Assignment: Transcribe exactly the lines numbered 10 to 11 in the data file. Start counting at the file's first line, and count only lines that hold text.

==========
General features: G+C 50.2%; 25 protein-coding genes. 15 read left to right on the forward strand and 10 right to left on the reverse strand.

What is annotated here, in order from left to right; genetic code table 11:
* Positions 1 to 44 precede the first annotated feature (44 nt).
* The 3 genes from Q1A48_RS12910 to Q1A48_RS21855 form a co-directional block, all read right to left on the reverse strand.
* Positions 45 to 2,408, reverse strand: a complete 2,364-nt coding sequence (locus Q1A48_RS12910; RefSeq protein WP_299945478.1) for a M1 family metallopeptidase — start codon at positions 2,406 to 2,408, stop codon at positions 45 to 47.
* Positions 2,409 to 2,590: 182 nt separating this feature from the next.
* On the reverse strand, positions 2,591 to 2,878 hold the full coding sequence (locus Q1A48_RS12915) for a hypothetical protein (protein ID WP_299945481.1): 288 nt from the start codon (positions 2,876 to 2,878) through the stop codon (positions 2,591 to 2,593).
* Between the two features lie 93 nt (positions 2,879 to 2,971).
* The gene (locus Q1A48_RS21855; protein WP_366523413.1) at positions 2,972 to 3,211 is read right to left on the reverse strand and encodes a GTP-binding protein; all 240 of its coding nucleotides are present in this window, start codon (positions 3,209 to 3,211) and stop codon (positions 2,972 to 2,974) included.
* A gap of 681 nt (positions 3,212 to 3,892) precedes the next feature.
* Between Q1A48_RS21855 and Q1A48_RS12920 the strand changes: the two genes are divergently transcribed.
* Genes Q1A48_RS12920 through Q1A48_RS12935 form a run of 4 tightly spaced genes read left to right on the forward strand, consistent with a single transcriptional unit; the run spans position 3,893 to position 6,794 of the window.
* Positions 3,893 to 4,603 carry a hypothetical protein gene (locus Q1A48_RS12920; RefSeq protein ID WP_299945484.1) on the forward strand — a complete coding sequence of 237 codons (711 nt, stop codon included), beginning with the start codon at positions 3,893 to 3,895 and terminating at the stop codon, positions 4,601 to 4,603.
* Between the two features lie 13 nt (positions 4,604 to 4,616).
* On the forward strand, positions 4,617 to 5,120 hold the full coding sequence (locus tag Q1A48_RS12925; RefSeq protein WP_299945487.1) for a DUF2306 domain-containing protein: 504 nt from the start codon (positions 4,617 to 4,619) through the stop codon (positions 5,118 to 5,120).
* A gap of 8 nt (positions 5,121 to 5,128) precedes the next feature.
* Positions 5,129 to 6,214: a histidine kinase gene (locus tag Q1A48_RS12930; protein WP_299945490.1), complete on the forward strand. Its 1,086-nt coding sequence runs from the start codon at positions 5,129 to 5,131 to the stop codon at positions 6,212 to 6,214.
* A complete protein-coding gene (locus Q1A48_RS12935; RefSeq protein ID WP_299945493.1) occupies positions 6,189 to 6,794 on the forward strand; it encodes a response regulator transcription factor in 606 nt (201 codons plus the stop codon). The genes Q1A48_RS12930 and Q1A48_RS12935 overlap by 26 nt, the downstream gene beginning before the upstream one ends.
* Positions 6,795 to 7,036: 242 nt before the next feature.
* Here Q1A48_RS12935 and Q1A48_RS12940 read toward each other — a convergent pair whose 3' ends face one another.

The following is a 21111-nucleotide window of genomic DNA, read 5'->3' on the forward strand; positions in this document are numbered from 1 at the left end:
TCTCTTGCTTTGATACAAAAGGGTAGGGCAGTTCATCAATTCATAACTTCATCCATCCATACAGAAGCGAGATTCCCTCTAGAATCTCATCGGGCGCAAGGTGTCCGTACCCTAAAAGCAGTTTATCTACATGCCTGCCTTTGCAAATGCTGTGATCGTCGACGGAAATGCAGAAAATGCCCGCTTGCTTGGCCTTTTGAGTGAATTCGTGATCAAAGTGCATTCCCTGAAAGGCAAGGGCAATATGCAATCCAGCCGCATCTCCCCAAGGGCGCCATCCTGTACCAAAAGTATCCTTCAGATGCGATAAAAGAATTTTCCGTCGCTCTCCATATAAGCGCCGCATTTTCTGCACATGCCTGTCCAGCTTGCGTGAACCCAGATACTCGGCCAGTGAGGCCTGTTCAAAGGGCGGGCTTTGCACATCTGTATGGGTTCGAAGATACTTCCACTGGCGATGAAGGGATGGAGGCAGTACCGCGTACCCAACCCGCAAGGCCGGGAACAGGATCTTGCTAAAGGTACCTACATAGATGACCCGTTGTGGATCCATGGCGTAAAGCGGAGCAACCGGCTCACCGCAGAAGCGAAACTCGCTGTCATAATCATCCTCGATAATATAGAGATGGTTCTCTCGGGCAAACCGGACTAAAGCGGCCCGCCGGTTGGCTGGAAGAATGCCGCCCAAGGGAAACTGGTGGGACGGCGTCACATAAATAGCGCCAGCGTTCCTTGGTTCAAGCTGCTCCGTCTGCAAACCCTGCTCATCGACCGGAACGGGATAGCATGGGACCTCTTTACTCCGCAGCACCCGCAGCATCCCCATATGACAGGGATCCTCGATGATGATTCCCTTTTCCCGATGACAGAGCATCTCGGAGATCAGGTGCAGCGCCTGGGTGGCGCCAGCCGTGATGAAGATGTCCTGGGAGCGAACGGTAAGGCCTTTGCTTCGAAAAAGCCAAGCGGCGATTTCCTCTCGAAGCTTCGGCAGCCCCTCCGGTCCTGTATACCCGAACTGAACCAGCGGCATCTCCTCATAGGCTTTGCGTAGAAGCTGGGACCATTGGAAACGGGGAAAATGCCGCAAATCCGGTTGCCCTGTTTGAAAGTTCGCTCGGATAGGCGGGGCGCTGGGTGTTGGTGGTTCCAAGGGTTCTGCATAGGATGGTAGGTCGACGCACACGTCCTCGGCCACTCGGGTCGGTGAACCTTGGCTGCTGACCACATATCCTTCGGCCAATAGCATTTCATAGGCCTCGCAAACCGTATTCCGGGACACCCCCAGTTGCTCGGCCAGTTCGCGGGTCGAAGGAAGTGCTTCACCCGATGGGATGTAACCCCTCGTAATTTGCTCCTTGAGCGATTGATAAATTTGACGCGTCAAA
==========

* A gap of 681 nt (positions 3,212 to 3,892) precedes the next feature.
* Between Q1A48_RS21855 and Q1A48_RS12920 the strand changes: the two genes are divergently transcribed.